The recent election of Pope Francis has brought the papacy into the public eye. The initial public reaction has been mostly positive and Pope Francis has warmly embraced various cultures to display the multiculturalism of the modern Catholic Church. The history of the papacy, however, proves that this was not always the case. There have been plenty of controversial popes over the past two millennia. Pope Alexander VI, however, sticks out in particular. This man was anything but Christian-like and, I’d certainly hope, was not an instrument of the Judeo-Christian God. He used the authority of the Church to legitimize and justify state expansionism and globalism. If Hell does exist, there is at least one Pope roasting in the pit.
Alexander VI was the head of the Catholic Church from 1492 to 1503. One of his crucial roles, during that time period, was legitimizing Spain and Portugal’s global conquest and enslavement of indigenous peoples. Murray Rothbard once wrote that “It is evident that the State needs the intellectuals” and that “the intellectuals will be handsomely rewarded for the important function they perform for the State rulers, of which group they now become a part” (1). Alexander VI took up the role of the State sponsored intellectual and used the authority of God to benefit him and a few elite.
Alexander VI issued numerous papal bulls, such as Inter Caetera and Eximae Deotionis, after accepting heavy bribes from the Spanish monarchy. These two bulls were issued in May of 1493 and are responsible for the justification of the enslavement of two continents. Alexander VI gave Ferdinand and Isabella a “God”-granted monopoly to explore and conquer the newly discovered Americas. He gave the Spanish Catholic explorers the religious authority to commit forced conversion. The Pope, a man whose existence was unknown in the Americas, gave fifty million indigenous Americans to the crown of Spain. Furthermore, Alexander VI enforced this monopoly through a power that is supposedly given to the Pope from God. Specifically, he threatened to use mass excommunication and interdicts against any person or country that interfered with Spain’s conquest of the new world. Simply put, anybody who went against the Spanish monopoly of force and domination of Indigenous Americans would be barred from both the sacraments and Heaven. Similarly, all citizens of a country would face this same spiritual punishment if their governments chose to act out against the monopoly. This meant countries that contained a vocal Catholic populace would not act against Spain or Alexander VI for fear of an outraged community. People were not going to risk the afterlife for the sake of un-westernized people halfway across the world. Alexander VI literally used his position as God’s voice on earth to justify and protect Spain’s expansion into the New World. In doing so he was handsomely rewarded with Spanish gold.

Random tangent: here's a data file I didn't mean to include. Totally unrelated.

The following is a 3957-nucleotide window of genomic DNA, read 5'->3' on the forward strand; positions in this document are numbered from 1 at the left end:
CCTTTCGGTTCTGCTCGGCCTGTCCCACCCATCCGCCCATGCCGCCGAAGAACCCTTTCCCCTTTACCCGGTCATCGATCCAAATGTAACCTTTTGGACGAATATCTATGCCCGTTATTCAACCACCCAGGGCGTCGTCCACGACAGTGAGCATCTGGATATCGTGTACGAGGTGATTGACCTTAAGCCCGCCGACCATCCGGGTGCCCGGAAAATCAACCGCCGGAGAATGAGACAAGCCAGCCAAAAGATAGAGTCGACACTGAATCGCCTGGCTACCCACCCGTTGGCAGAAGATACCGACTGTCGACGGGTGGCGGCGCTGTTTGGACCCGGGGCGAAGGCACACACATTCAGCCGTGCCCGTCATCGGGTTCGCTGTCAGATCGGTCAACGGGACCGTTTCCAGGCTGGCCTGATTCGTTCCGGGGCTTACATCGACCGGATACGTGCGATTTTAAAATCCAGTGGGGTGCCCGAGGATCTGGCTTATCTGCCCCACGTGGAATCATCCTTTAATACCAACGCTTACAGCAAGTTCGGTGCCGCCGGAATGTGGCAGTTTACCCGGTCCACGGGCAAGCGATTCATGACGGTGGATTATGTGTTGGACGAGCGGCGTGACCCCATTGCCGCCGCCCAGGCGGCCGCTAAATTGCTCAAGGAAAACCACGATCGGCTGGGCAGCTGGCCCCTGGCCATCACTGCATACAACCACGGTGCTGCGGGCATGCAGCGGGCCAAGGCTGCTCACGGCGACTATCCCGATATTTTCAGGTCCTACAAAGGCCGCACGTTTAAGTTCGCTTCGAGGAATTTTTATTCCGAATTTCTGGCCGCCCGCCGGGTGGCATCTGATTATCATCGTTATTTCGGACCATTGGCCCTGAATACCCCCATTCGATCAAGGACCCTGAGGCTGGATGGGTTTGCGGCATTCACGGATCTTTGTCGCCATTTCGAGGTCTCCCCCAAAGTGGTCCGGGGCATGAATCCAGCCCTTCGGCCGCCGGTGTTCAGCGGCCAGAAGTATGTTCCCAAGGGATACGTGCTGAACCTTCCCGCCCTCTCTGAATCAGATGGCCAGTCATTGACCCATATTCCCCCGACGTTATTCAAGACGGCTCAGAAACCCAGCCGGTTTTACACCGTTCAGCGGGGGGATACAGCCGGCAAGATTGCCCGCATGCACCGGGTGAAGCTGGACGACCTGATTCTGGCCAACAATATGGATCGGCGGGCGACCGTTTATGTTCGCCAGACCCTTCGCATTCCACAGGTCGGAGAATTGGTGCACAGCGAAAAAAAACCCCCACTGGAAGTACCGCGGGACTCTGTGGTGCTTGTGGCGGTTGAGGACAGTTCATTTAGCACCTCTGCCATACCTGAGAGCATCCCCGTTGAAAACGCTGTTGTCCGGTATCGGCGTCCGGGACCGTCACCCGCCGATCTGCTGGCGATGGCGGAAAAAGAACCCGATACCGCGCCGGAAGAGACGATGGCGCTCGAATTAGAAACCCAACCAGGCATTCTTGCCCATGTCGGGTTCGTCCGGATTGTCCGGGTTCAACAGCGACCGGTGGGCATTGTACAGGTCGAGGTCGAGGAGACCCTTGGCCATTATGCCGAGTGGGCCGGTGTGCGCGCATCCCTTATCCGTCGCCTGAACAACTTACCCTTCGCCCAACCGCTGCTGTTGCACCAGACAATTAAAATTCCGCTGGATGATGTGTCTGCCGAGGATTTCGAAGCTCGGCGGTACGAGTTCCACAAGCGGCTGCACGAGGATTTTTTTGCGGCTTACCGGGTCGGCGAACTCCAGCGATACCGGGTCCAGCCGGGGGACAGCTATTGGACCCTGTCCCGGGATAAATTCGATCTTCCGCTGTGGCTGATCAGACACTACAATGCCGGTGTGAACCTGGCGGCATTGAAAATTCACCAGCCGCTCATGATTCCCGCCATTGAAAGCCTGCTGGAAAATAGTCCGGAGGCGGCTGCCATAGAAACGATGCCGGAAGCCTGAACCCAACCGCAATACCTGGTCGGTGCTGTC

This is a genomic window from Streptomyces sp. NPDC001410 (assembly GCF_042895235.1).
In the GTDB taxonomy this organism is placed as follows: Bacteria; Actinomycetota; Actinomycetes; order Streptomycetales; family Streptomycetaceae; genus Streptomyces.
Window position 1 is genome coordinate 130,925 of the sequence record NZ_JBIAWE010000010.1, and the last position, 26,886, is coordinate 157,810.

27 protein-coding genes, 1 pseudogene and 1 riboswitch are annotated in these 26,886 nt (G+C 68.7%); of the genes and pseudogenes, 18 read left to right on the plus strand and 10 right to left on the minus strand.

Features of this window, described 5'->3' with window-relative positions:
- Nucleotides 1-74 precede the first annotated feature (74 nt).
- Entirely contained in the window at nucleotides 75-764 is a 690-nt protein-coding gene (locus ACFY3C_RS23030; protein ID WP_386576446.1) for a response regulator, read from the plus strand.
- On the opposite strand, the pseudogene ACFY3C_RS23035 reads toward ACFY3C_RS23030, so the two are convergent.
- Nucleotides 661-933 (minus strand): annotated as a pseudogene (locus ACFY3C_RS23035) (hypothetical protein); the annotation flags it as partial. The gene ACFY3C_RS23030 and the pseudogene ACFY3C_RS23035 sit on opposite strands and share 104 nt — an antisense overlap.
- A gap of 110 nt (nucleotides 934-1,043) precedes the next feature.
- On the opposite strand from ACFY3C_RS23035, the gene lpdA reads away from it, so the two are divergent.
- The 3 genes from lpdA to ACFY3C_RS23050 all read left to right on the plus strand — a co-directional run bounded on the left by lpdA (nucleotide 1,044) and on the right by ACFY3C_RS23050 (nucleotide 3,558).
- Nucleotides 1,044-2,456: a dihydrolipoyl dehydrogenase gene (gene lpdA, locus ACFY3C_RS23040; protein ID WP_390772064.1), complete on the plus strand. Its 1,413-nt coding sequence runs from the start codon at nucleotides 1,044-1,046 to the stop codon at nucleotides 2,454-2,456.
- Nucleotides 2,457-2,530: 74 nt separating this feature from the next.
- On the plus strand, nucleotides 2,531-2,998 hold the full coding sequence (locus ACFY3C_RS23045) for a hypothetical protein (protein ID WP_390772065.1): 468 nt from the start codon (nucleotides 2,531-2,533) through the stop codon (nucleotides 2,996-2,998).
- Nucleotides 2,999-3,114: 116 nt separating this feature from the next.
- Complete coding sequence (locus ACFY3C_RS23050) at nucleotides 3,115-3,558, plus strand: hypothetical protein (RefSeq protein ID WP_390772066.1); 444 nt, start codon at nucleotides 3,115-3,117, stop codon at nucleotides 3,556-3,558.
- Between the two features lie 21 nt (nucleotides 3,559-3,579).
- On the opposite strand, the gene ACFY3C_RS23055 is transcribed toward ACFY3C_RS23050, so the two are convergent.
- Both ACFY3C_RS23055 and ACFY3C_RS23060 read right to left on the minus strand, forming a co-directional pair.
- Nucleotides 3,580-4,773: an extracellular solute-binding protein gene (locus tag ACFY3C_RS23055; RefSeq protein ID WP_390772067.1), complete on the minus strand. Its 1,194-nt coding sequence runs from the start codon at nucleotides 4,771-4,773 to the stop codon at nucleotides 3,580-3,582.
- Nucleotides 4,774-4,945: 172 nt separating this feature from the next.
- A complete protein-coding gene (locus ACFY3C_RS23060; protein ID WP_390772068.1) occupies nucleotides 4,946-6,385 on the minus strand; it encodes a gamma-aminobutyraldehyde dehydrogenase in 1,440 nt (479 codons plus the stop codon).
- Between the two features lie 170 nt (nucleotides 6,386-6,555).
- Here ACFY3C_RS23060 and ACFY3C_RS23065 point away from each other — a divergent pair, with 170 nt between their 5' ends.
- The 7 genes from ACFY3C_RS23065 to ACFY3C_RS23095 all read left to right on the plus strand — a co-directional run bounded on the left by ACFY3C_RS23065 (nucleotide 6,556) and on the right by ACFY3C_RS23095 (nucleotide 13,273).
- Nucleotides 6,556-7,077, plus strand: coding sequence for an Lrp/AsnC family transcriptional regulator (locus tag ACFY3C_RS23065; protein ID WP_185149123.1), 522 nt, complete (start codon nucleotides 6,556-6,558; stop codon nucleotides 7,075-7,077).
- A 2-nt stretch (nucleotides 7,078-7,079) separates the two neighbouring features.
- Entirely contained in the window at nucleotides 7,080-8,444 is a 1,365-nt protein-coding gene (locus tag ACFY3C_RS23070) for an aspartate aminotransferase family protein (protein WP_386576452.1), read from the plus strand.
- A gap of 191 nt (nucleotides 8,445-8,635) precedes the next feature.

Alexander VI was the typical state defending intellectual that Rothbard described. People often forget what role he played in the conquest of the Americas. Alexander VI used religious authority to give Spain the justification to enslave two continents worth of people. This alone dooms Alexander VI to THC’s list of forgotten tyrants.
- Will Shanahan, Contributor, the Humane Condition
(The author can be followed @Will_Shanahan and contacted at firstname.lastname@example.org)
Rothbard, Murray. “The Anatomy of the State.” LewRockwell. N.p., n.d. Web. 31 Mar. 2013. <http://www.lewrockwell.com/rothbard/rothbard62.html>.